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PostSubject: The 7 Habits Of Highly Effective People   The 7 Habits Of Highly Effective People Icon_minitimeMon Jan 16, 2012 10:21 am

The 7 Habits Of Highly Effective People 0978074326951_500X500
Stephen Covey in, "The 7 Habits of Highly Effective People", lays out a road map for excellence. In concert with Aristotle's declaration, "We are what we repeatedly do. Excellence then, is not an act, but a habit." Covey emphasizes a flourishing, worthwhile existence is a matter of routine. Success and failure, distinction and mediocrity are outcomes of habit. Selecting, developing and nurturing the right habits makes all the difference.

Achieving and maintaining a balance between a human being's growth and his or her productivity is the essence of effectiveness. Covey refers to this as the P / PC balance, where P represents production and PC stands for production capability. To excel an individual or an organization must strike the optimum balance between actually producing, and improving or sustaining the capacity to produce.

Covey's quintessential habits:

1. Be Proactive. You are the creator. You are in charge and totally responsible. To solve problems and advance in life seize the initiative. Recognize problems fall into three categories: direct control, indirect control, no control - respond appropriately in accordance with circumstances. Subordinate feelings to values. Make love a verb. As all "problems" are internal, a primary task is to work on self.

2. Begin With the End in Mind. All things are created twice: first mentally, then physically; so choose wisely. Real success is to master, not things, but self. Write out a personal mission statement. Shift from centering on people and things to centering on principles. Peak performers visualize and experience the objective before executing. Identify roles and goals. If you are not involved, you are not committed. Share your vision to generate power.

3. Put First Things First. This section is Covey's practical advice for bridging the gap between desire and fulfillment: how to take deliberate action.

Goethe asserted, "Things that matter most must never be at the mercy of things that matter least." Action is king. Avoid acting on the unimportant or urgent, instead stay focused on the important but not urgent activities - these tasks shape the course of lives.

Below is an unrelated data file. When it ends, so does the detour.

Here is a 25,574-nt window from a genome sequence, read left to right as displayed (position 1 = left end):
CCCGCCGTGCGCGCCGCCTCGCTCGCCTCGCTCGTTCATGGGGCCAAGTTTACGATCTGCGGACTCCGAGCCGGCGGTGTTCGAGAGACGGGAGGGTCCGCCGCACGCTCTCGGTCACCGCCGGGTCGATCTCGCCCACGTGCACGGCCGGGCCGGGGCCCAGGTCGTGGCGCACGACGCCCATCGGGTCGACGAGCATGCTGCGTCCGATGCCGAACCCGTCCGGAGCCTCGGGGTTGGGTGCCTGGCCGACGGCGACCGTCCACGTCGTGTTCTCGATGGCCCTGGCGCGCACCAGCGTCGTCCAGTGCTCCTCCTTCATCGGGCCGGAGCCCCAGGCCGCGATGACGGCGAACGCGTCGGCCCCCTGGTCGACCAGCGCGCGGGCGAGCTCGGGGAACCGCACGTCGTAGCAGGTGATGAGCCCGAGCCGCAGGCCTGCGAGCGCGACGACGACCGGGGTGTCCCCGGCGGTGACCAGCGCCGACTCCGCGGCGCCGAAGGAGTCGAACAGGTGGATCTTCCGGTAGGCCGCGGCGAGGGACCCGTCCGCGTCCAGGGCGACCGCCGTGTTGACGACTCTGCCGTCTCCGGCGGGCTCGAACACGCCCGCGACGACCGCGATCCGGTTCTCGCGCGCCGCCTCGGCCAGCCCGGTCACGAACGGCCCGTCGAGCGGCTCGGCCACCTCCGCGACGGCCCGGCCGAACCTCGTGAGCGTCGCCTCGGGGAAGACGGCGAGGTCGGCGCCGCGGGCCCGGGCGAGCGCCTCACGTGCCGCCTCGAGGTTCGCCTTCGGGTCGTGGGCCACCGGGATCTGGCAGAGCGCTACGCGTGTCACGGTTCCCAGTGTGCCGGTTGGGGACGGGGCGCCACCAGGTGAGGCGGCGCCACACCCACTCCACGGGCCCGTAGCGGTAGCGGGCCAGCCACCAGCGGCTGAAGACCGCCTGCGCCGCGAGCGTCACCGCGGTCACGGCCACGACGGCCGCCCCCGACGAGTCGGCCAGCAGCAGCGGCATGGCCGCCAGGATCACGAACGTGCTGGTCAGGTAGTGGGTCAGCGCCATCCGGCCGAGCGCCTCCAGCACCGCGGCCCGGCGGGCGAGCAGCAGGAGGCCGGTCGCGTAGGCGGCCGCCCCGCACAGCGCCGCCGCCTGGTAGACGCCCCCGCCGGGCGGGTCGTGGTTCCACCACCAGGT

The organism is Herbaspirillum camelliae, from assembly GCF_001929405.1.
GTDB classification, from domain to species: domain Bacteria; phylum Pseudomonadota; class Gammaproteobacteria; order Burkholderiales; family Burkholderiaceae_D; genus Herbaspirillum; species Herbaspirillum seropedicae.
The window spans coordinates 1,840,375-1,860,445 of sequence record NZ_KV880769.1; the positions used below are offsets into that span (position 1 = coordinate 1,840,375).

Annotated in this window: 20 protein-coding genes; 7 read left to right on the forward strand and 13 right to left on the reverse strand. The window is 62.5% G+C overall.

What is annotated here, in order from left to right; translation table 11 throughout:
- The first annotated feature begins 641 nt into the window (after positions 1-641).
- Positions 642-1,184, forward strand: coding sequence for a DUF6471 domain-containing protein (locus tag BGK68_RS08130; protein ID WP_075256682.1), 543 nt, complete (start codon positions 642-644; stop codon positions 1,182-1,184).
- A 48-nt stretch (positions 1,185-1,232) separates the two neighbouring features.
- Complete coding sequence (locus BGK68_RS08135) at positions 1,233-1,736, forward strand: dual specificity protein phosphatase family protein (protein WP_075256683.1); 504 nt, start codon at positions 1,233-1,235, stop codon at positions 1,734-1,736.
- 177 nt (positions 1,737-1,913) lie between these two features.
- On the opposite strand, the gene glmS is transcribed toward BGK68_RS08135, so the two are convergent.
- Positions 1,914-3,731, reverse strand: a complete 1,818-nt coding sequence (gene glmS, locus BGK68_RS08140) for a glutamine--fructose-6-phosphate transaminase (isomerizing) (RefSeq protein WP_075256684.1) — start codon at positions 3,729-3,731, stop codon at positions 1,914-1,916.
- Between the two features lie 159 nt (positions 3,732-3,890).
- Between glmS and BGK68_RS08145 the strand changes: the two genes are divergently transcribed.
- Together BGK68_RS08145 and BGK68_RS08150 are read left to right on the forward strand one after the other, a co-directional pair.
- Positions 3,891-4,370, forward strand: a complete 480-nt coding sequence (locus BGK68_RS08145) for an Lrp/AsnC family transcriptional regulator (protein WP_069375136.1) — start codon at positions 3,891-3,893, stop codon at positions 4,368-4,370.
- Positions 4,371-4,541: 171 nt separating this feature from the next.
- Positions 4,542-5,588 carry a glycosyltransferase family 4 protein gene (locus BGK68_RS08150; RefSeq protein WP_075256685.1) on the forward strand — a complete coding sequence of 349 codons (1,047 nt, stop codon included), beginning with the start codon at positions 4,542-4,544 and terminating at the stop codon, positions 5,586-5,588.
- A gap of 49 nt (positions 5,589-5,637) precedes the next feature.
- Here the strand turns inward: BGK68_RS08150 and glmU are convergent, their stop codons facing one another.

Exercise independent will to become principle centered. Envision and focus on your unique contribution. Make and keep commitments. Discipline derives from discipline. Externally imposed disciplines (and schedules), however, allow people to absolve themselves of responsibility for results.

Trust is the highest form of human motivation. Building and repairing relationships are long-term investments. Unconditional love encourages others to live the laws of life: cooperation, contribution, self-discipline and integrity.

Successful people make a habit of doing things failures don't like to do (strength of purpose wins). Effective people are opportunity minded, not problem minded.

Organize and execute around priorities. Eighty percent of results flow from twenty percent of activities. Concentrate on "twenty percent" activities. Time management is a misnomer: don't manage time, manage yourself. The key is not to prioritize what's on your schedule, but to schedule your priorities. Maintain a primary focus on relationships and results and a secondary focus on time.

4. Think Win / Win. Covey presents six paradigms of human interaction: win/win; win/lose; lose/win; lose/lose; win; and win/win or no deal. The best, most mature, and ultimately most advantageous choice is always: win/win or no deal. Resources and opportunities are plentiful. There is enough for everyone. It's not "your way or my way"; it's "a better way", a higher way.

5. Seek First to Understand, Then to be Understood. Communication is the most important skill in life. Listen with an intent to understand, rather than, as most people do, an intent to reply. If you know your perspective differs from the individual you are to engage, construct the opposing case first. Demonstrate you understand by rephrasing and reflecting. Listening is a fine art, one that requires energy and effort.

6. Synergize. Synergy is the essence of principle centered leadership. Concentrating the ambition and talents of many people produces a sum that is greater than its parts. At the heart of this habit is to value differences, build on strengths and compensate for weaknesses. Diversity is a key ingredient of every important endeavor. Synergy is the way of nature. 'When you observe only two alternatives - your way and the wrong way - look for a synergistic third alternative.'

7. Sharpen the Saw. Returning to the P / PC balance, a healthy individual must make time for renewal. This requires achieving balance in: perspective (spiritual); autonomy (mental); connectedness (social); and tone (physical). Advance in an upward spiral from inside out.

Life is a marathon not a sprint. Completing the course successfully requires deliberate focus and persistent, routine action. The gap between stimulus and response in an ever changing world is choice. Choose to develop the seven habits and become an effective person.

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